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Meathouse Man (The Grinder Comics Series)
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Meathouse Man (The Grinder Comics Series)

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Recently added byAmy_Jesionowski, ariel.kirst
2014 (1) Kindle (1) to-read (1)

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The second page of the story elicited an oral, "Whaaaaaaaaaaa....?!" Page 5-ish made one of the most disturbing paraphilias a little less repugnant, at least for the purposes of this story; if you're tempted to put it down after page 2, if you like the genre try just a couple more pages. (This is not to say that the story was not disturbing or somehow all right or acceptable in any healthy person's view.) Keyword is story, follow that up with fictitious, and a very dark view of a dystopian future (whether ours or a parallel evolution) has been rendered. Complete with pictures. Pictures I don't need to see again...

Underneath it is the story of a man who knows he can be, and wants to be better. He tries. He gives up. It's because of this pattern of quitting his career at the end of the story so ironic (I won't reveal it here, don't want to leave spoilers).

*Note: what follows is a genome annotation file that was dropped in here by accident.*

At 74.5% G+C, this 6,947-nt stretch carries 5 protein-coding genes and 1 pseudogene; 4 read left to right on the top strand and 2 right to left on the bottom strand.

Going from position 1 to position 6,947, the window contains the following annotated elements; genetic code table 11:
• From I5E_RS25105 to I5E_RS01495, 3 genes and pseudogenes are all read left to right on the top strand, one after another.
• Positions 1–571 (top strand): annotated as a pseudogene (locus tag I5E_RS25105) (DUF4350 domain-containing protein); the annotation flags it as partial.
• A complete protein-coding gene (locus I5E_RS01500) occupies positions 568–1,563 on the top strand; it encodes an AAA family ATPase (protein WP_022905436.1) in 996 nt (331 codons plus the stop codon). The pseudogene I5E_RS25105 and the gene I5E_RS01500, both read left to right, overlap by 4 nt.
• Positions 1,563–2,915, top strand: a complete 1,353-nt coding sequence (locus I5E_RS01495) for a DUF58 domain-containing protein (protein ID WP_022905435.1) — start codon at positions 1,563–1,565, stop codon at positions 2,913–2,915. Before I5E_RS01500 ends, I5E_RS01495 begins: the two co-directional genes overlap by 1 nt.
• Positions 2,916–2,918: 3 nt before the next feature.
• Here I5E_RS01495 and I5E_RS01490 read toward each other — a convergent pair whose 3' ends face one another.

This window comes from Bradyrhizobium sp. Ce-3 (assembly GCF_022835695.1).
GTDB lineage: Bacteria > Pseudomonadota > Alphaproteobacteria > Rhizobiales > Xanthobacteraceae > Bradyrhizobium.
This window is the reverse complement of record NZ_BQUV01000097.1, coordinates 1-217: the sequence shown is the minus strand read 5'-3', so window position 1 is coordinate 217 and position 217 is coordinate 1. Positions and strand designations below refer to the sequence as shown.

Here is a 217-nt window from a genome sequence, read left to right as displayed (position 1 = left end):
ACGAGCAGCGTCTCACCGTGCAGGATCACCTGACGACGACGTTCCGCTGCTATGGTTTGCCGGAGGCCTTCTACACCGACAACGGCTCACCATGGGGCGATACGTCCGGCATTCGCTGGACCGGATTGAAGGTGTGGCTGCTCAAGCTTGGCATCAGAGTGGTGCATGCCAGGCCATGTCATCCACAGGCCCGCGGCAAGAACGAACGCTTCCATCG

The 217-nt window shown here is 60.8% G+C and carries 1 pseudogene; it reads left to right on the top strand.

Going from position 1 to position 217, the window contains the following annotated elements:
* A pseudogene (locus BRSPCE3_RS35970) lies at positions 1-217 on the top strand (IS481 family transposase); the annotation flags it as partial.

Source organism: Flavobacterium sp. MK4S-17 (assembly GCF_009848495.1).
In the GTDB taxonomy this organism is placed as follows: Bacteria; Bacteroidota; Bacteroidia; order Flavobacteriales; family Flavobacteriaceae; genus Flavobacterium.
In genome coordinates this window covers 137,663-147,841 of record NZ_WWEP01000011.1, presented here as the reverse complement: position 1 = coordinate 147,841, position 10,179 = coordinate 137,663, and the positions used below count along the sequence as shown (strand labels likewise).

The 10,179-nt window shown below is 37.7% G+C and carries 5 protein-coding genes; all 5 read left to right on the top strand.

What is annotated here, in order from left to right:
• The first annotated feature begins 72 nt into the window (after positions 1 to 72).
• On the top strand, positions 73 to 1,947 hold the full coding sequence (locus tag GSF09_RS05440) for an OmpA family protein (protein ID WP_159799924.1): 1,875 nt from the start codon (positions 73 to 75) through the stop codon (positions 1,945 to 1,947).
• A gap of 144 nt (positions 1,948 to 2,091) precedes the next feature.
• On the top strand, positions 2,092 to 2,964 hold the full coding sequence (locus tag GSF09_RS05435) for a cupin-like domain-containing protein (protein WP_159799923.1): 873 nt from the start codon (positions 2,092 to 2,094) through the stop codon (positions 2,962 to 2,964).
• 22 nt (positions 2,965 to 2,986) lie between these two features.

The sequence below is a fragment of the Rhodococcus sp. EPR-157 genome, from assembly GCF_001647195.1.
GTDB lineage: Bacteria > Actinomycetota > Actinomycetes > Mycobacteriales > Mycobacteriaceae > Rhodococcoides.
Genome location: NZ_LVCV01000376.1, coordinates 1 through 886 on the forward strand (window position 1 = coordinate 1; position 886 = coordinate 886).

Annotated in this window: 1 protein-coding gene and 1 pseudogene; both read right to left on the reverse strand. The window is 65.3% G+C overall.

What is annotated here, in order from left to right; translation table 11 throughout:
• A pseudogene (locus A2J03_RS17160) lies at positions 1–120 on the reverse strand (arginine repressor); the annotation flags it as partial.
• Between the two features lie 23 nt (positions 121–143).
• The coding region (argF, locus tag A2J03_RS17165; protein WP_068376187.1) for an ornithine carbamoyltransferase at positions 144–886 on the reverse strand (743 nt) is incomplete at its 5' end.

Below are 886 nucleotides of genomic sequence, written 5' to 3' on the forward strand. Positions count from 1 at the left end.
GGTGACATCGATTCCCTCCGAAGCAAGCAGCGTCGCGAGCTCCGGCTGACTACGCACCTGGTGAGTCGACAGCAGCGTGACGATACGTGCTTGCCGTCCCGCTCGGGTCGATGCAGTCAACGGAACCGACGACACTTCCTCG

Yes, as many reviews of the graphic novel have mentioned, misogyny runs through the course of the story, both in plot and picture. However, in the case of Meathouse Man, I believe that it was purposefully included to tell the story and cast a proper light on the bleakness of the world of the protagonist. I have railed against authors in previous reviews because of blatant mysogyny screaming at me from the pages. I feel you can tell when the personal beliefs or views of writer come blasting through their prose vs. when a message is being sent. I wasn't offended by the mysogyny in Meathouse Man because it felt like it was being used as a device not only of description, but of warning - to tell us to watch out where things could be going. ( )
  Amy_Jesionowski | Nov 3, 2015 |
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